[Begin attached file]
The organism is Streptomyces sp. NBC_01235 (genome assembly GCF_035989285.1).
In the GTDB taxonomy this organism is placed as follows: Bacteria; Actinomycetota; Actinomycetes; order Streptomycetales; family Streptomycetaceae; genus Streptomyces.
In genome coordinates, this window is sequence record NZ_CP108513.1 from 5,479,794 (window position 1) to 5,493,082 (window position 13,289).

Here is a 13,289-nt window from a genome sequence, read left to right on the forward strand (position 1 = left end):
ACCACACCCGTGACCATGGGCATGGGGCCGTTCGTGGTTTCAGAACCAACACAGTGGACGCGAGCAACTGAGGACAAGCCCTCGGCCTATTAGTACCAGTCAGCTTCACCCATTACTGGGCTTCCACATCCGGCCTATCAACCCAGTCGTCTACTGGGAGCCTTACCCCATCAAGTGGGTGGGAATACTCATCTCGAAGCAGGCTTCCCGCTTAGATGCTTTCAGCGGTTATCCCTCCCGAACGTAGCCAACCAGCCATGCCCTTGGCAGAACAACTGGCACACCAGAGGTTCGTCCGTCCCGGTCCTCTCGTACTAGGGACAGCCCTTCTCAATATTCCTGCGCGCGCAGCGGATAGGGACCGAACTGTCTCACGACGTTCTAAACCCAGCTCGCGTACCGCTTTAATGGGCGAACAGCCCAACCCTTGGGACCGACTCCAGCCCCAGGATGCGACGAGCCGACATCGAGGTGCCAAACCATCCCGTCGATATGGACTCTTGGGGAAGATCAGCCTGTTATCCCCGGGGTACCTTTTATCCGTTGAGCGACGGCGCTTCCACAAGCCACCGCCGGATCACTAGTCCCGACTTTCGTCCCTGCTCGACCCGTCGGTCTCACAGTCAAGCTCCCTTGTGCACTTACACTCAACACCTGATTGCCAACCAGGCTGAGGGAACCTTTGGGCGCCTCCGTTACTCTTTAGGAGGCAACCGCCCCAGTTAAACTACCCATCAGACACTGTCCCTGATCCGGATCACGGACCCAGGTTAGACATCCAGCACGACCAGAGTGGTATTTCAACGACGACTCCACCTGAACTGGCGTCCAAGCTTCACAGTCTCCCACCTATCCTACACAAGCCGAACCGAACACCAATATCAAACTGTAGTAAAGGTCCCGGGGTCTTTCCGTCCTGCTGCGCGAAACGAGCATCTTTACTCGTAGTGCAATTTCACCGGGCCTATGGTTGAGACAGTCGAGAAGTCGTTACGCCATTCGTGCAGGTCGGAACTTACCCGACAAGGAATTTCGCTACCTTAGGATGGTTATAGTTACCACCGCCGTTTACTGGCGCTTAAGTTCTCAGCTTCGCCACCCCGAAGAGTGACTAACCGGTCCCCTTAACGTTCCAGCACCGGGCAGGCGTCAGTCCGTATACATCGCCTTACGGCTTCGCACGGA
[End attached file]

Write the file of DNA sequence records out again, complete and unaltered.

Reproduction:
The organism is Streptomyces sp. NBC_01235 (genome assembly GCF_035989285.1).
In the GTDB taxonomy this organism is placed as follows: Bacteria; Actinomycetota; Actinomycetes; order Streptomycetales; family Streptomycetaceae; genus Streptomyces.
In genome coordinates, this window is sequence record NZ_CP108513.1 from 5,479,794 (window position 1) to 5,493,082 (window position 13,289).

Here is a 13,289-nt window from a genome sequence, read left to right on the forward strand (position 1 = left end):
ACCACACCCGTGACCATGGGCATGGGGCCGTTCGTGGTTTCAGAACCAACACAGTGGACGCGAGCAACTGAGGACAAGCCCTCGGCCTATTAGTACCAGTCAGCTTCACCCATTACTGGGCTTCCACATCCGGCCTATCAACCCAGTCGTCTACTGGGAGCCTTACCCCATCAAGTGGGTGGGAATACTCATCTCGAAGCAGGCTTCCCGCTTAGATGCTTTCAGCGGTTATCCCTCCCGAACGTAGCCAACCAGCCATGCCCTTGGCAGAACAACTGGCACACCAGAGGTTCGTCCGTCCCGGTCCTCTCGTACTAGGGACAGCCCTTCTCAATATTCCTGCGCGCGCAGCGGATAGGGACCGAACTGTCTCACGACGTTCTAAACCCAGCTCGCGTACCGCTTTAATGGGCGAACAGCCCAACCCTTGGGACCGACTCCAGCCCCAGGATGCGACGAGCCGACATCGAGGTGCCAAACCATCCCGTCGATATGGACTCTTGGGGAAGATCAGCCTGTTATCCCCGGGGTACCTTTTATCCGTTGAGCGACGGCGCTTCCACAAGCCACCGCCGGATCACTAGTCCCGACTTTCGTCCCTGCTCGACCCGTCGGTCTCACAGTCAAGCTCCCTTGTGCACTTACACTCAACACCTGATTGCCAACCAGGCTGAGGGAACCTTTGGGCGCCTCCGTTACTCTTTAGGAGGCAACCGCCCCAGTTAAACTACCCATCAGACACTGTCCCTGATCCGGATCACGGACCCAGGTTAGACATCCAGCACGACCAGAGTGGTATTTCAACGACGACTCCACCTGAACTGGCGTCCAAGCTTCACAGTCTCCCACCTATCCTACACAAGCCGAACCGAACACCAATATCAAACTGTAGTAAAGGTCCCGGGGTCTTTCCGTCCTGCTGCGCGAAACGAGCATCTTTACTCGTAGTGCAATTTCACCGGGCCTATGGTTGAGACAGTCGAGAAGTCGTTACGCCATTCGTGCAGGTCGGAACTTACCCGACAAGGAATTTCGCTACCTTAGGATGGTTATAGTTACCACCGCCGTTTACTGGCGCTTAAGTTCTCAGCTTCGCCACCCCGAAGAGTGACTAACCGGTCCCCTTAACGTTCCAGCACCGGGCAGGCGTCAGTCCGTATACATCGCCTTACGGCTTCGCACGGA